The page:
It has become abundantly apparent that nobody in this country’s government vaguely understands or cares about what the Constitution says.

Oh, they understand (and even care, in a perverse way). They simply view the Constitution as an obstacle to be overcome, rather than the only hope we have of remaining free without needing another bloody revolution.

Anonymous Coward says:

Re: Laws - Is there another country I can live in where laws are not made in secret by secret courts in total illegality?

New Zealand … um no um …
Germany … well
Oh yes Sweden … (*&P
Um … South Africa! … oh yea .. darn.
OZ- Australia … Nope

The answer to your rhetorical question is no.
We can try to run but there is nowhere to run, or we can fight for what so many of our fathers and fathers before them fought and died for.
I hate what our government is doing, it is wrong, illegal and immoral. Although, if we are not willing to face up to it head on and fix it, then What a bitter and sad joke this country’s citizens have become.

Anonymous Coward says:

By definition, the USA has never and will never be a democracy.

“Democracy is a form of government in which all eligible citizens participate equally?either directly or through elected representatives?in the proposal, development, and creation of laws.”

Make me laugh some more. Voting for fascism democracy does not make.

Anonymous Coward says:

until the people have the sense to remove from office those that have this opinion and take that opinion to the extremes they have, nothing is going to change! Congress makes the laws. unless Congress is held accountable, those following the laws will do so how they want. get the law makers to be explicit with each law, then make the execution of those laws explicit too and you are getting somewhere. you have to start near the top. get that bit right and the ones going down the tree know what limitations are on them. the other thing that needs stopping immediately are ‘the secret courts’! get rid of them and make sure that those on any court are up to the job. if they have aspirations of more than they are able or allowed to do, get shot of them!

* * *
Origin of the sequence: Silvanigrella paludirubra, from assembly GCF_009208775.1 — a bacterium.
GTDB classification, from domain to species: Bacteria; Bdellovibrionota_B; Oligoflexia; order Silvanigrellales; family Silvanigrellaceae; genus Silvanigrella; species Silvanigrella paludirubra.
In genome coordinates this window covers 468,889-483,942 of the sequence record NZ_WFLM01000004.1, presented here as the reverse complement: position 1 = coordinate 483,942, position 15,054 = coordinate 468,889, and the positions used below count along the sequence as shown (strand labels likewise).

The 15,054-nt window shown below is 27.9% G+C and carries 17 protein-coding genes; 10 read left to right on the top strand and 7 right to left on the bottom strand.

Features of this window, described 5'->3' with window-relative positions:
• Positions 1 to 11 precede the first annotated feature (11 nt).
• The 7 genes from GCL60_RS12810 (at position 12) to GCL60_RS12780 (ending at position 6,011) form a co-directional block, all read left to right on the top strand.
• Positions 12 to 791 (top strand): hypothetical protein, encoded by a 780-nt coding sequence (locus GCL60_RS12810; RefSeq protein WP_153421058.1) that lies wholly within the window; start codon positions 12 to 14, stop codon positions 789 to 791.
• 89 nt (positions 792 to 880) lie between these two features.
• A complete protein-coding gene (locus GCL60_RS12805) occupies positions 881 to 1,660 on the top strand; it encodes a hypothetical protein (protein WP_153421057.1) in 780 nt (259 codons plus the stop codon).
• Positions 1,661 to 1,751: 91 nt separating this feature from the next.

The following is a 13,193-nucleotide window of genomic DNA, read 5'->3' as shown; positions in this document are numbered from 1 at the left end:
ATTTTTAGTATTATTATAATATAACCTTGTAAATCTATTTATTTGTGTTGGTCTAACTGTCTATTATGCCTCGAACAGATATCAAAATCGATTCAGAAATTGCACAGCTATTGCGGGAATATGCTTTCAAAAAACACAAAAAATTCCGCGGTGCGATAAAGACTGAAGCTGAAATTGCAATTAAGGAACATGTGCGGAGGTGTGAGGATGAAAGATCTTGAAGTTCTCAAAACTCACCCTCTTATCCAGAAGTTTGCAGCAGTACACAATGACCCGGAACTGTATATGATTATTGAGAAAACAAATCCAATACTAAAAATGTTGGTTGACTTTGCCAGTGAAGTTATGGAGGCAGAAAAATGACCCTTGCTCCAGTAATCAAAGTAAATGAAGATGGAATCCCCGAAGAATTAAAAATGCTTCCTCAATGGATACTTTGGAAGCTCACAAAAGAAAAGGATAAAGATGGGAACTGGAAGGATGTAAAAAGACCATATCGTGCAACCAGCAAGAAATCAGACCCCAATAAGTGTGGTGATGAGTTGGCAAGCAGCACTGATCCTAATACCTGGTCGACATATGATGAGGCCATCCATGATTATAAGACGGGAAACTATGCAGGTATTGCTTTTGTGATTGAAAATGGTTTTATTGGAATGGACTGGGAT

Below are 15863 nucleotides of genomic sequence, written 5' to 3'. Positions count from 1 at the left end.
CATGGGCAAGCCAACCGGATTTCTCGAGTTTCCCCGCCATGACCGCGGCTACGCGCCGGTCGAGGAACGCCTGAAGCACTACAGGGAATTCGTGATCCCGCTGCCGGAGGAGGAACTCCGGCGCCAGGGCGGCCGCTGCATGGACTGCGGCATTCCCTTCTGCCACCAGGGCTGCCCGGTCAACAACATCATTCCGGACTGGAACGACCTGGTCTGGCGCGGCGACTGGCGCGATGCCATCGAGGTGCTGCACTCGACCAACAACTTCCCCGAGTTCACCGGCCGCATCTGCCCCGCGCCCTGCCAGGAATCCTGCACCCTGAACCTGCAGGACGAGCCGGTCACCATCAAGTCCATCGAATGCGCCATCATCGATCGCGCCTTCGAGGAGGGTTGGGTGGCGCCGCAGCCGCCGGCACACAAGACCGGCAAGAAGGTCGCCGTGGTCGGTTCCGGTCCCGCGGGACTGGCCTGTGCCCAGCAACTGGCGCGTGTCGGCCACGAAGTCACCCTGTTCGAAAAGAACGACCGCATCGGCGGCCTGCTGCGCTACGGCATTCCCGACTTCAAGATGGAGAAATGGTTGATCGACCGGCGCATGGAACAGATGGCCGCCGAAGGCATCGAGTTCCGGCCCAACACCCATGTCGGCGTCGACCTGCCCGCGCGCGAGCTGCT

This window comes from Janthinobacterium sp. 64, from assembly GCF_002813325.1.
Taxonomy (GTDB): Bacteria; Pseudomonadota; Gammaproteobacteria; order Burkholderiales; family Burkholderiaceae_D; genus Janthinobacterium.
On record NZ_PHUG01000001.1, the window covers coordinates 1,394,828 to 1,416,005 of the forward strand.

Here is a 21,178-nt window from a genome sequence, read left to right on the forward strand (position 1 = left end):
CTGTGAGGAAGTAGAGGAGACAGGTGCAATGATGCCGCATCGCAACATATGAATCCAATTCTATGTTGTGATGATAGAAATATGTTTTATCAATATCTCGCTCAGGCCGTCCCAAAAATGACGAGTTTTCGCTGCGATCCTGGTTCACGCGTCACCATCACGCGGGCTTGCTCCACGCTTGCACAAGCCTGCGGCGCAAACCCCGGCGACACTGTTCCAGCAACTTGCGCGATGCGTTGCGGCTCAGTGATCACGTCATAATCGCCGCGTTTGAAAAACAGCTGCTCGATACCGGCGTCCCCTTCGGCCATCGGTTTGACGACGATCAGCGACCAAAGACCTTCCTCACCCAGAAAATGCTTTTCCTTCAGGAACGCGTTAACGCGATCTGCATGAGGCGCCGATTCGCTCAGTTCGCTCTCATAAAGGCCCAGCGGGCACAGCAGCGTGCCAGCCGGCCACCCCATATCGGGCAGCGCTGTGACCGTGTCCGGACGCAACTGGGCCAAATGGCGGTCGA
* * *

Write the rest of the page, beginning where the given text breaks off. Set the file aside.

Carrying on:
John Fenderson (profile) says:

I am a free man

Being free isn’t something that is granted to you. It’s something you take. As a free man, I refuse to recognize the validity of any secret law, period.

True, in theory, I could be imprisoned, or worse, for violating a law I am not allowed to know about — but at least I would be a free man in prison. Better that than a slave outside of prison.

Internet Zen Master (profile) says:

Now the big question is

Will the big US news organizations cover stuff like this (along with the latest NSA leak about deals with foreign telecoms)?

*checks CNN*

Nope. They’re too busy covering the airplane crash down in San Francisco to bother with such a good story. Unconstitutional secret courts which are effectively eviscerating one of the most important amendments in the US Constitution are apparently a non-story for such a world-class “news organization”.

Uriel-238 (profile) says:

What part of "Secret Court" is NOT scary?

I guess the needs aren’t that special anymore.

I mean even if we could justify that they’re only going after terrorists (despite that many non-terrorists were indicted based on wire-tap incrimination since PATRIOT), that still makes privacy-dependent commercial practice here in the US impossible, or at least pushes commerce back to the 80s.

Things need to change, and the sooner we realize that things need to change the more options we have as to how.

Anonymous Coward says:

“The special needs doctrine was originally established in 1989 by the Supreme Court in a ruling allowing the drug testing of railway workers…”

So the War on Drugs killed the constitution? War on Drugs has the be the most damaging war in America’s history.

Hell, we even made it though Pearl Harbor and WWII with the constitution in tacked, but the War on Drugs and Terror completely destroyed this country.

“Beware of the War Machine”

Uriel-238 (profile) says:

Wrong conclusion blah blah blah...

I don’t get that Mike sees all rich people as bad, and I’m not sure if it’s that being rich makes one more inclined to be a jackass, or that rich jackasses are capable of doing more damage.

It’s probably both. We do have a streak of wanting our due-plus. Also, if we work a little but gain a lot, we feel we’ve earned ours, and find it tempting to ignore the disparity of those who work an awful lot, yet gain little, or none.

But there are certainly rich guys who have perspective enough to support social equality even when it is against their own financial gain. They certainly make news less than the dastards.

Anyway, our DoJ is awfully light on white-collar economy-wrecking banking shysters in contrast to street thugs that are an annoyance to a single community. I’d bet we could call that an incident of regulatory capture.